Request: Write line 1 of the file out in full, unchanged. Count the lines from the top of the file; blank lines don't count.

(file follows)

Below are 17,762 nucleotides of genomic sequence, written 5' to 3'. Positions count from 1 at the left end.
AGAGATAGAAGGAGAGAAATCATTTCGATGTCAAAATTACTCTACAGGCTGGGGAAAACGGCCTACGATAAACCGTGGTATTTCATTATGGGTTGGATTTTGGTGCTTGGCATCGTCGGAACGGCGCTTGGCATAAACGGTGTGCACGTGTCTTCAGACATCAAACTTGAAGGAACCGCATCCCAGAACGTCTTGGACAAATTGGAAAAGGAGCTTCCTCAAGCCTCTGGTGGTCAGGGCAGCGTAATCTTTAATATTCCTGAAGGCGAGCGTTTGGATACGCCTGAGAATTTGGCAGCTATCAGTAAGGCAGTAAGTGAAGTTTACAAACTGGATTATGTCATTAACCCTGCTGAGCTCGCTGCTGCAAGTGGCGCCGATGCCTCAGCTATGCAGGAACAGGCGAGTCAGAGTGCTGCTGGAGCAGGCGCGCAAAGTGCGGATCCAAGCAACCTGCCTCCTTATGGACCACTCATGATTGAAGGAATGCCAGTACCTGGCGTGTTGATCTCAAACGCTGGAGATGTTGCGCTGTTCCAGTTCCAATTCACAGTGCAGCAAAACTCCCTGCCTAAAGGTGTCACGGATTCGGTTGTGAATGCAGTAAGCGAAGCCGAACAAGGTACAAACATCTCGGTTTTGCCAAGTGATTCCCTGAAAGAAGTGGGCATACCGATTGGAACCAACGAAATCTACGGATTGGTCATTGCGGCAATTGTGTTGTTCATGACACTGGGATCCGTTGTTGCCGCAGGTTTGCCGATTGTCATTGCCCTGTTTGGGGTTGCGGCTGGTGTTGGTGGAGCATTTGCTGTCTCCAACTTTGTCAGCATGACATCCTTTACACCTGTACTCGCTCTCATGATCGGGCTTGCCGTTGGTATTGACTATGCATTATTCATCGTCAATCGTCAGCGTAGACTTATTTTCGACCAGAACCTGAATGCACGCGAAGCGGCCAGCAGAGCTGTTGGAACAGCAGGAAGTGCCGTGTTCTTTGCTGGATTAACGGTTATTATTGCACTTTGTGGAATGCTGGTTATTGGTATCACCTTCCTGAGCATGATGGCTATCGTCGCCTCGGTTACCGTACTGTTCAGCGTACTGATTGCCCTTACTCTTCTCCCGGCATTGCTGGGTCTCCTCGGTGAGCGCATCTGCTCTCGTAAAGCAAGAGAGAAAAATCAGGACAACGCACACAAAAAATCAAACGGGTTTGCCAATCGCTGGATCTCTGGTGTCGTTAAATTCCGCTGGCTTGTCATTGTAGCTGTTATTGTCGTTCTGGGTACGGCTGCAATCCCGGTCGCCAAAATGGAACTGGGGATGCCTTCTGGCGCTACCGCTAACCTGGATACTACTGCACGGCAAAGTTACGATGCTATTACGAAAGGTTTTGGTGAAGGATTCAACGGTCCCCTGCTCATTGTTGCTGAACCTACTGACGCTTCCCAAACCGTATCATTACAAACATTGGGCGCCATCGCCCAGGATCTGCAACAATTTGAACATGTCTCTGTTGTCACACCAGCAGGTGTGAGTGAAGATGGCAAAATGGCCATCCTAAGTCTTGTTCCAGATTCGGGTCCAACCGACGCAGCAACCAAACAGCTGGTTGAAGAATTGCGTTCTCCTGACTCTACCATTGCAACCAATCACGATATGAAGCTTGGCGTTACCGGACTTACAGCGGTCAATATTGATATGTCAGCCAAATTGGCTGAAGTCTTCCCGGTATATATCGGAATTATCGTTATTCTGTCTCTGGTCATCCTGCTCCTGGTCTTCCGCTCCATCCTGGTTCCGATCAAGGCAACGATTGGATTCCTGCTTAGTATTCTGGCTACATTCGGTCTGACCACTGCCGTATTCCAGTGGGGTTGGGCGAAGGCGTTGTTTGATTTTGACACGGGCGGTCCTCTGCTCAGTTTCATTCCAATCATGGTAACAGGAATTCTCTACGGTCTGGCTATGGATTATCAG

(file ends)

Below are 17,762 nucleotides of genomic sequence, written 5' to 3'. Positions count from 1 at the left end.